Abandon any hope of fruition.
If there is a “time” which is more than just linear, than this Tibetan Lojong slogan makes sense. If we believe solely in a linear history that develops through time or over a period of time, then this slogan doesn’t make any sense. In development, there is hope for a result. In order to progress we have to have linear time. If we believe in cause and effect than the fruition is caused by our effort. We can get better!
The idea of linear time is part of consensus reality and relative truth. It dissolves in the face of absolute truth. Linear time allows humans to live a life from beginning to end, with work, job, family, accomplishments, love, old age, sickness and death as the very essence of life. If you allow for the Buddhist deconstruction of time, then we begin to question the solidity of our stories and how we understand our life. In some senses, this doubt or questioning is a fruition unto itself.
In studying Dogen’s fascicle Uji or Beingtime, many of my strongly held fixed views about life and time have started to break up. So here’s our dilemma, what’s real? Oh, how humans want a concrete answer to that! We want to live in black and white. Either there is no time or there is linear time? But Zen understanding places us right in the foci of those opposites. They mutually dance together. Form and emptiness are mutually interdependent.
Each moment is sourced from timelessness and yet it does not destroy a speck of dust or anything about the construction of our everyday life. As we mature, we begin to see them working together. This understanding of historic time and timelessness, dancing together, doesn’t change a thing in the construction of our life span and yet, in understanding this, it does seem to change everything. Our whole perspective on what a human life is, starts to subtly change and karmas can be loosened and good (or negative) karmas can be made. We don’t eradicate our karmic life but neither do we believe in it.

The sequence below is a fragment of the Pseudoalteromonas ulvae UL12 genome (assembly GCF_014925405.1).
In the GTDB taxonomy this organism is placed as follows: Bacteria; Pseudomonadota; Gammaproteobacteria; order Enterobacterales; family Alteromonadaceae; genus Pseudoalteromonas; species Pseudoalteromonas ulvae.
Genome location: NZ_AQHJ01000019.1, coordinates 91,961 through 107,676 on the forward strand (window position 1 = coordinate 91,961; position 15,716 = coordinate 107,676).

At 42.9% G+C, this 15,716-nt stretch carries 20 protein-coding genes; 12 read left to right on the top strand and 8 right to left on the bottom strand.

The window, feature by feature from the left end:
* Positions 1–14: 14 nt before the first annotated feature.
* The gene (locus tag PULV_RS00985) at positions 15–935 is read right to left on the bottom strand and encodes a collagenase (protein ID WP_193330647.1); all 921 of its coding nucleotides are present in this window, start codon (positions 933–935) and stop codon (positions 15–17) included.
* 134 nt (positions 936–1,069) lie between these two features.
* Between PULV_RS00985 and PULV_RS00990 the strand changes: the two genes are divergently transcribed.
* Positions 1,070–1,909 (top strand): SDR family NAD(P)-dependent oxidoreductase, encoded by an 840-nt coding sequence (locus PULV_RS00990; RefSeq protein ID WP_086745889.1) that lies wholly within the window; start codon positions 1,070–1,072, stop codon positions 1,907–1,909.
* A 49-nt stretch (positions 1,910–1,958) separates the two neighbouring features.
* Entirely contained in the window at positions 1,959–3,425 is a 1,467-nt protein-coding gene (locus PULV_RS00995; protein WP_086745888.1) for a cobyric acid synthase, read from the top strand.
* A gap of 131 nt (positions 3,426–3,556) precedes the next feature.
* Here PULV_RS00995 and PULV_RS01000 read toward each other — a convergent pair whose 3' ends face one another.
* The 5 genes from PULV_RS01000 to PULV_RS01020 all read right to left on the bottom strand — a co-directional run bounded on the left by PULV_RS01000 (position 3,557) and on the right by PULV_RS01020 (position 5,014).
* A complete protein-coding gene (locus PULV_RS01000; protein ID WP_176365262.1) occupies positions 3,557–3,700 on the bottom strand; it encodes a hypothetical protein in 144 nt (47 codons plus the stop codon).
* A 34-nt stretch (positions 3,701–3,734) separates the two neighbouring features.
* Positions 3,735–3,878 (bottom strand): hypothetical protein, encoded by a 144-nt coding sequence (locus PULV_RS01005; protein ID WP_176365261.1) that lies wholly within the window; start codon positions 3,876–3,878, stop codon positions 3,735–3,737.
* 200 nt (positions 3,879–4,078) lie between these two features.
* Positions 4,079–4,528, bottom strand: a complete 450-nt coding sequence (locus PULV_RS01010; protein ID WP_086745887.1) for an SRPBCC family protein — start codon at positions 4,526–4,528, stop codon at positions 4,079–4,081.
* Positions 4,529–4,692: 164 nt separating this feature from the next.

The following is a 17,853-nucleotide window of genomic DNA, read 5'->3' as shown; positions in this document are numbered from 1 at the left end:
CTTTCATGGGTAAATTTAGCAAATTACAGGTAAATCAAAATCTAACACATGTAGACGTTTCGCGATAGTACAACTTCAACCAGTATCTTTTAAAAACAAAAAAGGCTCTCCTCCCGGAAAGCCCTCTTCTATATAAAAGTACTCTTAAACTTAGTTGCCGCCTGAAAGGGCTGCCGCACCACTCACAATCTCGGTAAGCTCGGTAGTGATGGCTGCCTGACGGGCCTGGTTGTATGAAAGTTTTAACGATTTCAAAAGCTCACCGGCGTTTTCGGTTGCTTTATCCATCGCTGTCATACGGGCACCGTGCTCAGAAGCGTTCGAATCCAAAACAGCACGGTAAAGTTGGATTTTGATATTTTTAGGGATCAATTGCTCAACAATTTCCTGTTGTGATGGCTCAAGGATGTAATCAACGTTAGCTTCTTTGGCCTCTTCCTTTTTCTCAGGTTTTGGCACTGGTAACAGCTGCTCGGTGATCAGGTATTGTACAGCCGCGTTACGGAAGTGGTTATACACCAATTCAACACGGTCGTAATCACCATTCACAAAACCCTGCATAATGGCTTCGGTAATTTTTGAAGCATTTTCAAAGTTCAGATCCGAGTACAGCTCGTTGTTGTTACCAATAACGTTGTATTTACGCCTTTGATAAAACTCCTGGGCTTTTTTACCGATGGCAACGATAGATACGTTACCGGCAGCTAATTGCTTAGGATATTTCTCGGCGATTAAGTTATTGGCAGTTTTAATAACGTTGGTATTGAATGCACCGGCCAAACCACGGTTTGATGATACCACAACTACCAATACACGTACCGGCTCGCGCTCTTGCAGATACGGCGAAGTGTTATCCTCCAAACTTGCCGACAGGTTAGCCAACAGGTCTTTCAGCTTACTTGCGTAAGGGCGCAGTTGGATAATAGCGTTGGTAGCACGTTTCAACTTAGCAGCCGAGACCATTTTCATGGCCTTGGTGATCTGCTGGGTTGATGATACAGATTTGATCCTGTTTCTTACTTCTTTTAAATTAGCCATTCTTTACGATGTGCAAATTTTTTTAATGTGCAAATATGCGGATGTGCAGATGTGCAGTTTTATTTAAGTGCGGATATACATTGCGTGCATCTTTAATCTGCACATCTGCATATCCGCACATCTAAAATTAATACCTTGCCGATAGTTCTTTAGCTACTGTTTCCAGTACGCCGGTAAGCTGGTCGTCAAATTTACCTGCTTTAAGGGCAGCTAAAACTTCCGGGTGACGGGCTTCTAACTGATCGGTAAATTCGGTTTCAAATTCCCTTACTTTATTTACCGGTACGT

From the Heart Sutra:
Neither old age and death…..nor the extinction of old age and death.
To abandon any hope of fruition is to live in the present moment. Even though this present moment have the effects from past moments and have the seeds for the future moments, this moment still stands alone. In the absolute sense, this moment is discontinuous. It is only itself. To understand this slogan we have to see through our stories and see the completeness of this very moment. Our stories and linear time tell us that if we practice hard now and for, maybe, 10 years, in the future, things will be better and perhaps we will be enlightened even. That’s a smile. Even in historic time, the future won’t necessarily be better. As Buddha so succinctly warns us, no one escapes old age, illness, and death.
This view of futuring, is the misunderstood belief that practice produces enlightenment in the future. This is not Dogen’s understanding of time or enlightenment. Dogen suggests that the Now contains everything; the past, present and future. Where could enlightenment exist if other than right now? Right now is filled with enlightenment, awareness, awakening, aliveness. There is no future for it to exist in. That future is a construction of our minds and a fantasy. He asserts that the circle of the Way exists and can only exist in the moment. Aspiration, practice, awakening and the Way are all continuously present in this moment and that faith or understanding this, brings practice alive. He reduces this to his expression practice-enlightenment as one word. To awaken in this moment is to be enlightened and to be in the Way. There is no other Buddha Way then the Way of this moment.
“Abandon any hope for fruition” is very similar to Katagiri Roshi saying that cause and effect are one. And this “one” lives in this moment.